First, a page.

- Psalms are always rooted in real-life experience: which is why they are so useful to us. They are raw, unfiltered expressions of the people of God during times of ease and times of trial. They are a picture of how to live in communion with God. They aren’t rooted in sentimentalism. Though, historically, it is difficult to link the Psalms with the actual historical life experience taking place in the life of the author.
- King David: was not only a King, but he was also a shepherd, aid, outlaw, poet, musician, warrior, saint, etc. He was a man of many different roles and life experiences, just as the other psalmists were. The vastness of their experiences makes them that much more relatable to us.
- The Psalms are for us: they were written out of deeply human experiences, and they are for us in our deeply human, deeply flawed experiences and emotions. It’s for that reason that we turn to the Psalms to learn how to pray through our circumstances. You will see yourself in them. They can even become the best expressions of our feelings when we don’t have words to express them ourselves.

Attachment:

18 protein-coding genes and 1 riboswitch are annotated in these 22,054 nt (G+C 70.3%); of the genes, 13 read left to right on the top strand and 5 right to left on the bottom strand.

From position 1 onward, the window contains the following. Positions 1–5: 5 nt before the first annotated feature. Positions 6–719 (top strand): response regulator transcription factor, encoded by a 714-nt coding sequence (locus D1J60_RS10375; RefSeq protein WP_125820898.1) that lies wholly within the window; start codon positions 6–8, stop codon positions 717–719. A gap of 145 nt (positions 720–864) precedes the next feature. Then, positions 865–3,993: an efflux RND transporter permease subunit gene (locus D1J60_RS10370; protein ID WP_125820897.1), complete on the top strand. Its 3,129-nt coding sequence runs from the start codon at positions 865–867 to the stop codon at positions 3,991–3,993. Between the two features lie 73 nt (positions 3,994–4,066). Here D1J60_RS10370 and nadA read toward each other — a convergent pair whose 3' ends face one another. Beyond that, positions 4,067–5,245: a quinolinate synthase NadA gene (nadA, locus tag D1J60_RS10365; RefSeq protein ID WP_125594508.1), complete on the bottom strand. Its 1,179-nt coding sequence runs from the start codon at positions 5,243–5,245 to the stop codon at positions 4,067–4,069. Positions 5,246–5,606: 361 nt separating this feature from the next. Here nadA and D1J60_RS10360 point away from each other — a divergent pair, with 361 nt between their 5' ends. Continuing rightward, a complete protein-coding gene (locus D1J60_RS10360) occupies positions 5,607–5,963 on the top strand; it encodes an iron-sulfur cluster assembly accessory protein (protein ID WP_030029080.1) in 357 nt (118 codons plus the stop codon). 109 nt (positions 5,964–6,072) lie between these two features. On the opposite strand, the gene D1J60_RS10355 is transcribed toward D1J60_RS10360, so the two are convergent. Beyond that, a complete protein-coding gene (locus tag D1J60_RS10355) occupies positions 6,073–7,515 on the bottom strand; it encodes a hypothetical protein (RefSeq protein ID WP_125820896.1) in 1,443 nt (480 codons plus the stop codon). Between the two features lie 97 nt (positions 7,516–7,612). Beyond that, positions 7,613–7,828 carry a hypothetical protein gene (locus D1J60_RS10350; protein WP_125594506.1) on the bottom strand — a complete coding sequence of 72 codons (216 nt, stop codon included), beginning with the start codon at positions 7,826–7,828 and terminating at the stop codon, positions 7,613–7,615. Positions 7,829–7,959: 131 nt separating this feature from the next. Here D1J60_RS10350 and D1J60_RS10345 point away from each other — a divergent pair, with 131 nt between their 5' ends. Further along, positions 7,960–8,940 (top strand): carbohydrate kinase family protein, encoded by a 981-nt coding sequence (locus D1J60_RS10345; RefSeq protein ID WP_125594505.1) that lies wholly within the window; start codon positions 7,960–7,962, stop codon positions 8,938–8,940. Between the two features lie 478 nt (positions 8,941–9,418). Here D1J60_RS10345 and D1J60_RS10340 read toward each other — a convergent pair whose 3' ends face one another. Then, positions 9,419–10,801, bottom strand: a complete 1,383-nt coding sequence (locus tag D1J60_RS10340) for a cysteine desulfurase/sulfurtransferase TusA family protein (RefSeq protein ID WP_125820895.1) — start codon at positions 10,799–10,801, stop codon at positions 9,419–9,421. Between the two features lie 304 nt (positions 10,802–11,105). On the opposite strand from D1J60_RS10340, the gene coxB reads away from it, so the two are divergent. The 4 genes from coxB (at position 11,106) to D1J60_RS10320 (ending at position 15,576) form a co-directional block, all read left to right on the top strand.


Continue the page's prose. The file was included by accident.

- God’s okay with this? You will find things written in the Psalms that you wouldn’t normally expect to find in the Bible. But that’s part of God’s intention! When man honestly cries out to him, God receives it and hears it as holy, even if the cry is “how could you?” If you’re cries to God are honest, they are appropriate.
- The Psalms, carefully considered will help us see all things in the light of God.
- Psalms 1
- Not actually a psalm: It’s more like a proverb and a preface to the entire book.
- Prayer is life: It’s a proverb about life, not prayer. Prayer is life, and life is prayer: this is the logic of Godly living. Prayer is a microcosm of life. When we stop to pray, we are experiencing life in a microcosm.
- We’re not good at the microcosm: we’re ready to let anything get in the way of prayer. If we struggle with the microcosm, how can we expect to do the real thing – real life – well? How do I start praying when I don’t know how to live? How do I starting living when I don’t know how to pray? What do I do when I can’t get solid footing in either area?